By Don Newsom, TSB Contributing Writer
May 26 through June 1
The changing of the county seat from Buckner to McKinney; the opening of the Veterans’ Administration Hospital; and the designation of a national holiday to honor the nation’s war dead were some of the events that happened this week in our history.
In 1848, as the result of action by local and state governments and the U. S. Post Office Department the name of the county seat of Collin County was changed from Buckner to McKinney.
In 1859, the city of McKinney incorporated for the second time, due to a discovered error in the original document. The original incorporation had occurred ten years earlier.
In 1883, post offices were established in the communities of Anna and Culleoka. William Y. Barnett was the first postmaster in Anna and was followed by John F. Greer less that two years later. The Anna office continues today, but the Culleoka office closed in 1906 and residents began receiving their mail through the McKinney office.
In 1886, a post office was opened in the Valdasta community. It operated until 1910 when it closed and mail began being delivered from the Blue Ridge office.
In 1918, the town of Frisco purchased its first fire truck.
In 1919, the first Rotary Club was formed in McKinney. That club still meets weekly.
In 1921, the M. T. McGarr Boarding House on North Tennessee in McKinney, the temporary residence for most notables visiting the county, was destroyed by fire.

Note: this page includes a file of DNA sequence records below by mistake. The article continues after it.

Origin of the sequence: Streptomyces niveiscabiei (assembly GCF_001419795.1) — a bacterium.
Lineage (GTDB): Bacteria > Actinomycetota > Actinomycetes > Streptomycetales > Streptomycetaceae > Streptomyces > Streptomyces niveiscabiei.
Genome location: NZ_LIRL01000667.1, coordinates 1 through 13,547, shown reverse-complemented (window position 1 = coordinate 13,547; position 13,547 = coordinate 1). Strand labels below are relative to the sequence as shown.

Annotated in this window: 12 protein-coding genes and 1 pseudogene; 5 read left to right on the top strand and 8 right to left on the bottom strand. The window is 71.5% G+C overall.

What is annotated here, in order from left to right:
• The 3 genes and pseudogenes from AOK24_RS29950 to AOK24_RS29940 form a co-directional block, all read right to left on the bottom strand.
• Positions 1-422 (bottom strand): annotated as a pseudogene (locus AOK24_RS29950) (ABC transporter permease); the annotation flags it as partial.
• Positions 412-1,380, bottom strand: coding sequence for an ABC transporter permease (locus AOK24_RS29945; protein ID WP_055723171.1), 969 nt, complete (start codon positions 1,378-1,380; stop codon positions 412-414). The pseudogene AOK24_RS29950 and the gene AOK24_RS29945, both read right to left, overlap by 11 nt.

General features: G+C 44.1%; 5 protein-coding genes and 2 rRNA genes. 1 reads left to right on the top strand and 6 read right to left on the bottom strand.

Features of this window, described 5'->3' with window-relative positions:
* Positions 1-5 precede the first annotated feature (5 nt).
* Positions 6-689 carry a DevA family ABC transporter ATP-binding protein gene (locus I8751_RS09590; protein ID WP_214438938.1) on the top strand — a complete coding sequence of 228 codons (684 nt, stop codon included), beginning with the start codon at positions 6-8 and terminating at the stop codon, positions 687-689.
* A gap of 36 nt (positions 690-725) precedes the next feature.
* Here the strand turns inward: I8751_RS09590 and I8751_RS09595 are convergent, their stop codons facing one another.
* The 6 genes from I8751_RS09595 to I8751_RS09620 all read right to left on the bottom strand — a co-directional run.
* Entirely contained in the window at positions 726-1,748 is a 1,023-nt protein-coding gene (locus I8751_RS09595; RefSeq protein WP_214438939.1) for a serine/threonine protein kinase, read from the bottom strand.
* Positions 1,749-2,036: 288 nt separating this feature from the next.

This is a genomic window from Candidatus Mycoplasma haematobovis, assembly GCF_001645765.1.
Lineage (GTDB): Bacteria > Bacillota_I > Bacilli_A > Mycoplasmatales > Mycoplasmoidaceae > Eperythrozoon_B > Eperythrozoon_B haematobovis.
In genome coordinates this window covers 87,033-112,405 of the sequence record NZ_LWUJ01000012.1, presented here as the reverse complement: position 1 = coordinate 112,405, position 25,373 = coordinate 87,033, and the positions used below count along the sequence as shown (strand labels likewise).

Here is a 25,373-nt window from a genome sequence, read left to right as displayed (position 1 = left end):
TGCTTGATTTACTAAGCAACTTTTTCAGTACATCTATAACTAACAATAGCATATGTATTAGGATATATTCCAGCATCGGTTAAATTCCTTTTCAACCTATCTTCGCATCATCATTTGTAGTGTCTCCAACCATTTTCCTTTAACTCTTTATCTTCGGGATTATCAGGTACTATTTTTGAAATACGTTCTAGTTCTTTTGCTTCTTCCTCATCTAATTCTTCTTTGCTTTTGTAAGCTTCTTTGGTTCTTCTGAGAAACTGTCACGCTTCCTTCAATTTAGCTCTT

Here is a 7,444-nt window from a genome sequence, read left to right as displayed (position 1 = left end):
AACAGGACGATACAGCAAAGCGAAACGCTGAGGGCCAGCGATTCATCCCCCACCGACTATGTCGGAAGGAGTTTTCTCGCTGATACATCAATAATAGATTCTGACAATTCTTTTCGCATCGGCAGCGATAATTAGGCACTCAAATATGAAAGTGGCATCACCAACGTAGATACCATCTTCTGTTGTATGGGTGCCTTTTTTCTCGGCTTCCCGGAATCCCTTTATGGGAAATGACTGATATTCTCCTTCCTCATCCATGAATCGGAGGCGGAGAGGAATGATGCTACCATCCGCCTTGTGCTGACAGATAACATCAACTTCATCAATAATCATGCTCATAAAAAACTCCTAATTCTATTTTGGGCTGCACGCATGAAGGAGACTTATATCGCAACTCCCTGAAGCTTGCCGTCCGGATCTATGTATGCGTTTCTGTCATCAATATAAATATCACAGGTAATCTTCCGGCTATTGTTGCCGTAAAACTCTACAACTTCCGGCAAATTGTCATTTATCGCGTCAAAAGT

In 1940, 11 students graduated from Doty High School, the African American school located in east McKinney. Because of the war, the next class to have a formal graduation would be five years later.
In 1946, the V. A. Hospital was dedicated in McKinney. The facility, located near the intersections of Highways 5 and 380, houses the Job Corp program today.
In 1957, the National League approved the move of the Brooklyn Dodgers and New York Giants baseball teams to Los Angeles and San Francisco, respectively; giving the West coast major league baseball for the first time.
In 1971, the last Monday in May was designated as a national holiday to honor those who have died in our nation’s wars. The observance was begun in 1866 to honor those killed in the Civil War and was called Decoration Day, but changed to Memorial Day in 1882.
In 1973, Farmersville dedicated a memorial to favorite son, Audie Murphy, the most decorated soldier in WW II.
TSB writer Don Newsom, picture, is an avid historian and a former Superintendent of Schools for Celina ISD.